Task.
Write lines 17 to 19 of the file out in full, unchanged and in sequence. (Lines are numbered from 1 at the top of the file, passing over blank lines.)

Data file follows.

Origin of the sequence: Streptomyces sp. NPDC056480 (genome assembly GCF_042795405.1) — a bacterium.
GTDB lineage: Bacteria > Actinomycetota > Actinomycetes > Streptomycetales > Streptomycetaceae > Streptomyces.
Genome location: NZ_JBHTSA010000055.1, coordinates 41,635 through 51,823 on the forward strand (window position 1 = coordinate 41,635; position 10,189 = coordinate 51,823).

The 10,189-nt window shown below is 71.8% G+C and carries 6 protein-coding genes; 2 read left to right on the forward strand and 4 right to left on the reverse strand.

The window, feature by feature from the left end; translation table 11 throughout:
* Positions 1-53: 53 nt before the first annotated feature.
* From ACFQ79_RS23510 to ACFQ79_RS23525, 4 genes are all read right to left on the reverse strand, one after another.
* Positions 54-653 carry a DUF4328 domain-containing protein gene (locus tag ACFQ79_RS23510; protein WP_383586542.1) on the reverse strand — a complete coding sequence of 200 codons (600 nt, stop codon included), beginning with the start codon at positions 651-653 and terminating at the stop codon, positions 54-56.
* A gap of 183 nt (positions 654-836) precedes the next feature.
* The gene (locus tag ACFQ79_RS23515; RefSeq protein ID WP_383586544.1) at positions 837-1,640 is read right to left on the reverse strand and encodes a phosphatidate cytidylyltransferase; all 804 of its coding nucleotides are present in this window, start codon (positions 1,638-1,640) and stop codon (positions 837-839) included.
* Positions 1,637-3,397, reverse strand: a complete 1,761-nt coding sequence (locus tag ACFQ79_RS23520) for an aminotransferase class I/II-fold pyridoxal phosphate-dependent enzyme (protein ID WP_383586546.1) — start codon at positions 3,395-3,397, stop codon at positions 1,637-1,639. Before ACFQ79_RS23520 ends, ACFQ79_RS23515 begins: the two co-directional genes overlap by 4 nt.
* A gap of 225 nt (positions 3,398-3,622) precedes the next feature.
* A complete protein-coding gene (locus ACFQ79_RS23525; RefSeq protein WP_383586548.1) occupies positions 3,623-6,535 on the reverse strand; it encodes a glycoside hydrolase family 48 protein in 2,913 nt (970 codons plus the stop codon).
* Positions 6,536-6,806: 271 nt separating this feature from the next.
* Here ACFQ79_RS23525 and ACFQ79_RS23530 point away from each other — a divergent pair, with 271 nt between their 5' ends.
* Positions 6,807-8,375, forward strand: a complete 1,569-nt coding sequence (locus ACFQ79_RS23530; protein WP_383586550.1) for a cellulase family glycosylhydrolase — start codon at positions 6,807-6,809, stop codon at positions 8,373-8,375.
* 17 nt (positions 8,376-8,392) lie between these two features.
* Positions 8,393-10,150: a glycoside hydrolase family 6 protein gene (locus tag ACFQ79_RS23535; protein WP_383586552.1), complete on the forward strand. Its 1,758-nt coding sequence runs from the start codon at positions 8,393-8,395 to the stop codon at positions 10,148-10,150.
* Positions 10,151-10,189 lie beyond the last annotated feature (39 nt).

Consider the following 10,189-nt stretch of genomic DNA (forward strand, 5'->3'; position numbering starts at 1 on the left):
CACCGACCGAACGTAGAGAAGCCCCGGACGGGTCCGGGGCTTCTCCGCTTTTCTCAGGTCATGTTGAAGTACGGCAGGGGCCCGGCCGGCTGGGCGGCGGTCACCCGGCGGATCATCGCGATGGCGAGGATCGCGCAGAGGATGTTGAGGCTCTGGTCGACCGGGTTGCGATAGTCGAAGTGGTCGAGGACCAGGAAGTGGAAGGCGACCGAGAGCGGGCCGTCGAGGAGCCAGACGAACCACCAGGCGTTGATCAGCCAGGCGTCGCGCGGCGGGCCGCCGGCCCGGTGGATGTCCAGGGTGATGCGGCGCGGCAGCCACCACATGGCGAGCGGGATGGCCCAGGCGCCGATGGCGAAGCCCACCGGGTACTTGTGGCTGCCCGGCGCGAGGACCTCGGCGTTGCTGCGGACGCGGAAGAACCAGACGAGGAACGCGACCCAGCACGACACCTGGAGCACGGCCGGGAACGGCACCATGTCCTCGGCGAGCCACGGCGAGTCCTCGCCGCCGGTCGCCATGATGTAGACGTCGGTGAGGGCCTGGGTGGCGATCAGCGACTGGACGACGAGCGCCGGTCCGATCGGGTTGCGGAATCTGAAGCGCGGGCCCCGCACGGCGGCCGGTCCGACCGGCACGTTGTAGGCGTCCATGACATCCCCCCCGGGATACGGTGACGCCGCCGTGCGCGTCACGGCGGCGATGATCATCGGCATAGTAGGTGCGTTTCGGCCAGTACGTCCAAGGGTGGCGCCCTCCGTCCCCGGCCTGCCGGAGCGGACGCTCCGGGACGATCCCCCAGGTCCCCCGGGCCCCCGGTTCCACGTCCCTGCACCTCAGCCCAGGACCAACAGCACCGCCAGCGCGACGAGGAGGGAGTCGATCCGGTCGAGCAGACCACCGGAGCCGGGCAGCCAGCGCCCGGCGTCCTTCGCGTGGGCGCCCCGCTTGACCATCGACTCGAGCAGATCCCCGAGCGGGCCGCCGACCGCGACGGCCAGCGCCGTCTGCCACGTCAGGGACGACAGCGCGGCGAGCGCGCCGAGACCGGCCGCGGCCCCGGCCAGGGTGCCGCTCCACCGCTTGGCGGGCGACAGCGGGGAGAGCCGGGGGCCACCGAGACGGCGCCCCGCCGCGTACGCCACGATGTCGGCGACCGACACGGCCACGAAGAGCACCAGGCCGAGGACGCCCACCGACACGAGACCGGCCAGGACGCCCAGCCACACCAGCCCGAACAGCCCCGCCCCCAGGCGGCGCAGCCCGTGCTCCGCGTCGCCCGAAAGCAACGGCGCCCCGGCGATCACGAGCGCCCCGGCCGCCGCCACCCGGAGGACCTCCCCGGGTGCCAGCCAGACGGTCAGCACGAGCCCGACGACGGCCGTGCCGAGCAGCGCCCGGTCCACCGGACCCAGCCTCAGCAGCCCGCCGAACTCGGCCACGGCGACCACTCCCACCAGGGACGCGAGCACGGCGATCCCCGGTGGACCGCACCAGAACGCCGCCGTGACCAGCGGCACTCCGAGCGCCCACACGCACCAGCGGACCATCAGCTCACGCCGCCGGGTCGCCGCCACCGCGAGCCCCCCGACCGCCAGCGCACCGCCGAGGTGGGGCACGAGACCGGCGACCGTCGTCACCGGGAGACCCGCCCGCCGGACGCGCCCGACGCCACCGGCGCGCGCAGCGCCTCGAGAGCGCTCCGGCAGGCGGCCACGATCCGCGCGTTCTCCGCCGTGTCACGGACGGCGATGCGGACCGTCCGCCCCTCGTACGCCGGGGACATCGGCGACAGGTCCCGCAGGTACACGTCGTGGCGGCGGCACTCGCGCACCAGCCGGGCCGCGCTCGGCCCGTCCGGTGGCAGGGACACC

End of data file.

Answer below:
* 17 nt (positions 8,376-8,392) lie between these two features.
* Positions 8,393-10,150: a glycoside hydrolase family 6 protein gene (locus tag ACFQ79_RS23535; protein WP_383586552.1), complete on the forward strand. Its 1,758-nt coding sequence runs from the start codon at positions 8,393-8,395 to the stop codon at positions 10,148-10,150.
* Positions 10,151-10,189 lie beyond the last annotated feature (39 nt).